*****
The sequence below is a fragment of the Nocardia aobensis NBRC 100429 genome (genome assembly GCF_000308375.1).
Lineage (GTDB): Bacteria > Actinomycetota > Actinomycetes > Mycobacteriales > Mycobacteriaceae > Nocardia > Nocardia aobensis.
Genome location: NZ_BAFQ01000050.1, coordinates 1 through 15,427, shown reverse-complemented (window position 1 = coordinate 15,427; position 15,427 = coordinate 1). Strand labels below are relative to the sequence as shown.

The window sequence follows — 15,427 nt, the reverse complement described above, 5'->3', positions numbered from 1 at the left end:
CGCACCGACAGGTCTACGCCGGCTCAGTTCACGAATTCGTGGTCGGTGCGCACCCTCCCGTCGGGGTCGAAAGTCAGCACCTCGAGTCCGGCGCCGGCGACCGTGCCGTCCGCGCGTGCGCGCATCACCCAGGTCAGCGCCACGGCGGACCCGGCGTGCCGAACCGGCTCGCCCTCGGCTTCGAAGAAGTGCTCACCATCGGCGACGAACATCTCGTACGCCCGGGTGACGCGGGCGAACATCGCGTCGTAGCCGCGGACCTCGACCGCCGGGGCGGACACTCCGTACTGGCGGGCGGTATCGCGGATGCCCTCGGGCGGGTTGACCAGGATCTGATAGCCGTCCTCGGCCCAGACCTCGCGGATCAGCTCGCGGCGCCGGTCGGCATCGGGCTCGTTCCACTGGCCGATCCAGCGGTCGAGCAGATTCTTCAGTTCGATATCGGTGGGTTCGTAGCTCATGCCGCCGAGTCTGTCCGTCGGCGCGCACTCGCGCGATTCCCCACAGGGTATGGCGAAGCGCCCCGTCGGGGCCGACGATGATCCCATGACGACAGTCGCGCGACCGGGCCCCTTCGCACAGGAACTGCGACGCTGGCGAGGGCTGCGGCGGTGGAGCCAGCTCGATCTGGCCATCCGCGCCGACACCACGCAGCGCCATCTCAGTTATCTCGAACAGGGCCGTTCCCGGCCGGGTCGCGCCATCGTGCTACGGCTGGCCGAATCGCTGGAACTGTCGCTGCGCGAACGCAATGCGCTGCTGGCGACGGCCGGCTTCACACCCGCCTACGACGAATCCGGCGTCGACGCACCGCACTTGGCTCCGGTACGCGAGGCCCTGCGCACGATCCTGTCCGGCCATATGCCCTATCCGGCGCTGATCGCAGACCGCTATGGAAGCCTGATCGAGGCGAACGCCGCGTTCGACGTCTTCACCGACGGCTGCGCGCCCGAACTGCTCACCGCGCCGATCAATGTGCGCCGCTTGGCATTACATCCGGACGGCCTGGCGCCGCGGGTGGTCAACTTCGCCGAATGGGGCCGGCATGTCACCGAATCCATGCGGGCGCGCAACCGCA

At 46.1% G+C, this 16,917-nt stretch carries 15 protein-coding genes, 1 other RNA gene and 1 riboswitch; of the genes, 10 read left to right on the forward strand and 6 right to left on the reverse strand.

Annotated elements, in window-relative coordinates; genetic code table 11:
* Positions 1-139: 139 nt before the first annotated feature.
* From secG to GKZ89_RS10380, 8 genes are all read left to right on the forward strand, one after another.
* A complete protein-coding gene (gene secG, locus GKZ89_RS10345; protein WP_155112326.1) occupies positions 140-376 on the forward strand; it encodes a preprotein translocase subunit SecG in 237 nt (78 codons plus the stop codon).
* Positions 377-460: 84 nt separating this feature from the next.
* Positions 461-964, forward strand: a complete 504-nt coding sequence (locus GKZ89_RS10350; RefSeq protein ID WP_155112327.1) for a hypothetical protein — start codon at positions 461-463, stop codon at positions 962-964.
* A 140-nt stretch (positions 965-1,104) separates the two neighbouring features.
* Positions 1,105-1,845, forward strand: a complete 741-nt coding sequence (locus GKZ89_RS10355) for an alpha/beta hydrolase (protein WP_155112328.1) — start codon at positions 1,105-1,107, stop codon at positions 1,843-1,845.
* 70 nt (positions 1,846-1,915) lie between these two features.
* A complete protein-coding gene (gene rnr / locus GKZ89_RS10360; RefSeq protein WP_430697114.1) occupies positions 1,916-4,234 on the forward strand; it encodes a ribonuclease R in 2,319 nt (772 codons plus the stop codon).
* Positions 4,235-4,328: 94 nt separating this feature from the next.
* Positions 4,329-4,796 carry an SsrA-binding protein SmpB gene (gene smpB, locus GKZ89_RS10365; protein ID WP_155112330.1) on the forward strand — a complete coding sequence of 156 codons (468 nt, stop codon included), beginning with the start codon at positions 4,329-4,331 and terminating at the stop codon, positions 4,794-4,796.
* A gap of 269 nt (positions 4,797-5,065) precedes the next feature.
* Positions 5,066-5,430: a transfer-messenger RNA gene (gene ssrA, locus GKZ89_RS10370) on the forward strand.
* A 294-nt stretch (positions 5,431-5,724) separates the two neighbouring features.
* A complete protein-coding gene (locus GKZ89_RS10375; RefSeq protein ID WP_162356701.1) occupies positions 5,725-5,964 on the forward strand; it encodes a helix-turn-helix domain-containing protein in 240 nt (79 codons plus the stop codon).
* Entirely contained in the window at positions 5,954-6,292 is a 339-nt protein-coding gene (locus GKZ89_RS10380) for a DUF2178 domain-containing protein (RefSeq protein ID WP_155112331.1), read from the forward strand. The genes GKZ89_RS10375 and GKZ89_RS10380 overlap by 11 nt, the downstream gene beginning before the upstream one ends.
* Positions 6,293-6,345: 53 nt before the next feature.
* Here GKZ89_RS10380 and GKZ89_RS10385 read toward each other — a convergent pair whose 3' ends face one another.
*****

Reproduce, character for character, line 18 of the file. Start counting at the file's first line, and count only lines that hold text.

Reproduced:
* Positions 4,329-4,796 carry an SsrA-binding protein SmpB gene (gene smpB, locus GKZ89_RS10365; protein ID WP_155112330.1) on the forward strand — a complete coding sequence of 156 codons (468 nt, stop codon included), beginning with the start codon at positions 4,329-4,331 and terminating at the stop codon, positions 4,794-4,796.